Tennant compares the new album to Sinatra’s “In The Wee Small Hours of the Morning”. It’s an album of and for the night, drifting in and out of focus as the nocturnal feel creeps around you. People and places become distorted, different and exaggerated. Producers Craig Armstrong, best known for doing strange things with strings for Massive Attack, and Rollo from Faithless have certainly given PSB a claustrophobic feel they didn’t have before. Lowe, on the other hand, likes to describe “Nightlife” as “Rachmaninoff with a hip hop beat underneath it.”
“This new album is not personal. It’s about things I’ve seen in my life since I was a teenager,” says Neil. “Y’know, some girl goes out with a boy and you can see right from the start that this person is going to be bad news. I think we all have friends who have done that. I haven’t personally gone through that. The opening track, “For Your Own Good”, is quite a trancey song. The voice doesn’t matter in that song, it’s the sound. “You Only Tell Me You Love Me When You’re Drunk” is slightly personal to me, so is “Happiness Is An Option”, but by and large, a lot of it is about the sound and not the words.”
The sound indeed. “Radiophonic” is a straight lift from the Kraftwerk auto manual but it’s “In Denial” that emerges as a real curio on “Nightlife”. That perfect post modern pixie Kylie Minogue duets with Tennant on a track about a gay dad (yup!) coming to terms with his sexuality in front of his daughter. “We wrote that song as a duet and Kylie just seemed to be the only person to ask, the most obvious person to ask,” says Neil. “I thought her voice resounded with my voice and I know that Kylie has this urge to do different things. The song has this really unusual lyric and she really loved that.”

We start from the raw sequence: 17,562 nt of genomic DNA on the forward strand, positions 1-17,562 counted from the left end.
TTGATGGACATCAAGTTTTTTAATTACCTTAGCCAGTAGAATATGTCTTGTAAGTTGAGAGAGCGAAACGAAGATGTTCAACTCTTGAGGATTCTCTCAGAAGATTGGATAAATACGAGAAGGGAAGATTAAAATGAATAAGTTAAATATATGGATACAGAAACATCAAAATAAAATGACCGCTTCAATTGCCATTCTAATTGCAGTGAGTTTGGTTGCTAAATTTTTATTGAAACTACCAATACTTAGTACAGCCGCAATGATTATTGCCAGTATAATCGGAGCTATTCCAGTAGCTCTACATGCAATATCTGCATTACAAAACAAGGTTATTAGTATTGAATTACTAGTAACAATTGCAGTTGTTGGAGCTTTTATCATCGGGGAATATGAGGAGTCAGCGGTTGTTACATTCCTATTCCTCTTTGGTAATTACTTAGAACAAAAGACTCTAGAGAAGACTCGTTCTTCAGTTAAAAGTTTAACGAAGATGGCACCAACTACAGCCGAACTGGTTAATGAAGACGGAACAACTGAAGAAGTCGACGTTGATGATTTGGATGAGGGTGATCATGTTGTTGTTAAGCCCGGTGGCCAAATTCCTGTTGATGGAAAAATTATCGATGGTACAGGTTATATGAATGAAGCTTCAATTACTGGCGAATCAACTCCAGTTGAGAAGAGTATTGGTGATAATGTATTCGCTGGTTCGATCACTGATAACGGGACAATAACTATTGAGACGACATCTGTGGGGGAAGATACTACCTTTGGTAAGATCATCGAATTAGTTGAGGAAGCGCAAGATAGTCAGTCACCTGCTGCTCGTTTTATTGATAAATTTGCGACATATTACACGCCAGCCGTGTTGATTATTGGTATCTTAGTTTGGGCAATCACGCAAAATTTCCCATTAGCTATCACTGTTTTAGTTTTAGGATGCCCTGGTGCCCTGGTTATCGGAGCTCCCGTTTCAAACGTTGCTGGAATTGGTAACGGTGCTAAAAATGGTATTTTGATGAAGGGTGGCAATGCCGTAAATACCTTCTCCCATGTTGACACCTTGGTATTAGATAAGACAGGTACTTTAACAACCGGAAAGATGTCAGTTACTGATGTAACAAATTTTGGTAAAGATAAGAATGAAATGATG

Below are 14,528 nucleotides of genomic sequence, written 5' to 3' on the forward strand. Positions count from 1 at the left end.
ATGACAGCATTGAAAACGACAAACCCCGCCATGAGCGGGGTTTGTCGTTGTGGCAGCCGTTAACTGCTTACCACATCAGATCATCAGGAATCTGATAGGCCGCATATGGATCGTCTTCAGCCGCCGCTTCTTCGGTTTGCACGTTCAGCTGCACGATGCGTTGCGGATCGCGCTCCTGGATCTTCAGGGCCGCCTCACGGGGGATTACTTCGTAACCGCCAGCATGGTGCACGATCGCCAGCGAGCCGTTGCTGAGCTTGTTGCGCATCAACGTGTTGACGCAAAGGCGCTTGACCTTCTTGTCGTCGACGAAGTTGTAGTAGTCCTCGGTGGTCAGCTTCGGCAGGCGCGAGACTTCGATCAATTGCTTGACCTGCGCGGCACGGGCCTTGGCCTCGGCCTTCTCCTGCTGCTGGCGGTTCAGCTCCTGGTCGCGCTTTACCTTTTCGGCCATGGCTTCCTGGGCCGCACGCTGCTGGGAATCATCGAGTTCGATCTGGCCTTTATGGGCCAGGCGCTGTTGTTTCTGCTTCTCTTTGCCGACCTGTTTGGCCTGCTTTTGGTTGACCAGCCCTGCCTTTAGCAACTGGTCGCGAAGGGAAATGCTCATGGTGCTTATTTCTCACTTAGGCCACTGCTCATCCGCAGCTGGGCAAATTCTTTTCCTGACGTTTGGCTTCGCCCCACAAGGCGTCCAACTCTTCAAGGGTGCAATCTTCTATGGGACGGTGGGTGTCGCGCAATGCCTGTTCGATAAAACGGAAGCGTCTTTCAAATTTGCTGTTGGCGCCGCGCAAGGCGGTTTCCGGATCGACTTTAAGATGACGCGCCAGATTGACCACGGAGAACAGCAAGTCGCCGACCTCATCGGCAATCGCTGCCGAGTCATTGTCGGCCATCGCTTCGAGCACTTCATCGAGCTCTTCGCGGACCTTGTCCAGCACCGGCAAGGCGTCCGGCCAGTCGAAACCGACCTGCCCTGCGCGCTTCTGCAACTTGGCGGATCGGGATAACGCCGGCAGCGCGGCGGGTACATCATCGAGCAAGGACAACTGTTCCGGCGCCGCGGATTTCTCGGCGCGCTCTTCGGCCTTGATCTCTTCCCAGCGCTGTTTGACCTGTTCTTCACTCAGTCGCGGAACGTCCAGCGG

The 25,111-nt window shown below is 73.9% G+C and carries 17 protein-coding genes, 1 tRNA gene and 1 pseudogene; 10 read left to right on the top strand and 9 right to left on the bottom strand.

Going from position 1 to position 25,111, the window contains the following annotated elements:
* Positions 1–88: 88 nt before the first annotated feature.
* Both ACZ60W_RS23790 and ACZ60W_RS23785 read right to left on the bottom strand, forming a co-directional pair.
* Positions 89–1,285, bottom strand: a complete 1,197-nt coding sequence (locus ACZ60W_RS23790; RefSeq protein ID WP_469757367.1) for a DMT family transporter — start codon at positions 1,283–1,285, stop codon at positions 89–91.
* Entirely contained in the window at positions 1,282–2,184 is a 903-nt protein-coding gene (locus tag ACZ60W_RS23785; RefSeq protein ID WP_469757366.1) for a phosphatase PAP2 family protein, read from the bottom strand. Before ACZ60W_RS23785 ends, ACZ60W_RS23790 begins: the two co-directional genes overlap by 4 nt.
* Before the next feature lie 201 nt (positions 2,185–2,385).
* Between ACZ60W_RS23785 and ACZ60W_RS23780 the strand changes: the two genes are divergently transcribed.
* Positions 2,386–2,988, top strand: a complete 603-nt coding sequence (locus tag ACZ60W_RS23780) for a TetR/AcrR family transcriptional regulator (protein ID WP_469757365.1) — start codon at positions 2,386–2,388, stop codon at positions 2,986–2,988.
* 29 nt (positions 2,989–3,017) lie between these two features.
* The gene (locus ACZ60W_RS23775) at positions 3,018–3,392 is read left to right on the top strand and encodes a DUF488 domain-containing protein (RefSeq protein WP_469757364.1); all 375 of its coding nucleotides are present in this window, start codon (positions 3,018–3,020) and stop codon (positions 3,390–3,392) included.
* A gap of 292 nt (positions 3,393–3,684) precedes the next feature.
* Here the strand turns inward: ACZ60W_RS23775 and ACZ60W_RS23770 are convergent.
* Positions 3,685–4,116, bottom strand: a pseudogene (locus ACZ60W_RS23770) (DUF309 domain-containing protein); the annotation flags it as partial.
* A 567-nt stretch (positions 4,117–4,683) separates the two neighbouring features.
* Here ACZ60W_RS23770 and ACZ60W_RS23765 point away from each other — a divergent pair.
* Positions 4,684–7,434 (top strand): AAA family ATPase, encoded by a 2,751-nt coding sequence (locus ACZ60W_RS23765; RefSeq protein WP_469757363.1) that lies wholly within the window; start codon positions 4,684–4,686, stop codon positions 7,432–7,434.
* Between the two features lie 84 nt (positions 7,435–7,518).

Tennant and Lowe have only toured four times in their sixteen year career, something that is unheard of for most big bands. The main reason is that they have no great love for being on the road plus they tend to lose a lot of money. Thus, their visit to Dublin this December should be something to look forward to. “This tour will have a very futuristic setting,” promises Neil. “On stage we have four guys who sing on “New York City Boy” who sound uncannily like The Village People and the backing singers actually help change the setting, it changes throughout the show. It’s much more futuristic than theatrical.”
When Tennant and Lowe first heard New Order’s “Blue Monday”, they reckoned it was “the future.” They reckoned right. The Pet Shop Boys are second only to Wham and The Everley Brothers as the most successful pop duo ever, but what keeps them going? “We still feel fresh about things,” says Neil. “I always think pop music is meant to be popular. If it’s not popular there’s something wrong.”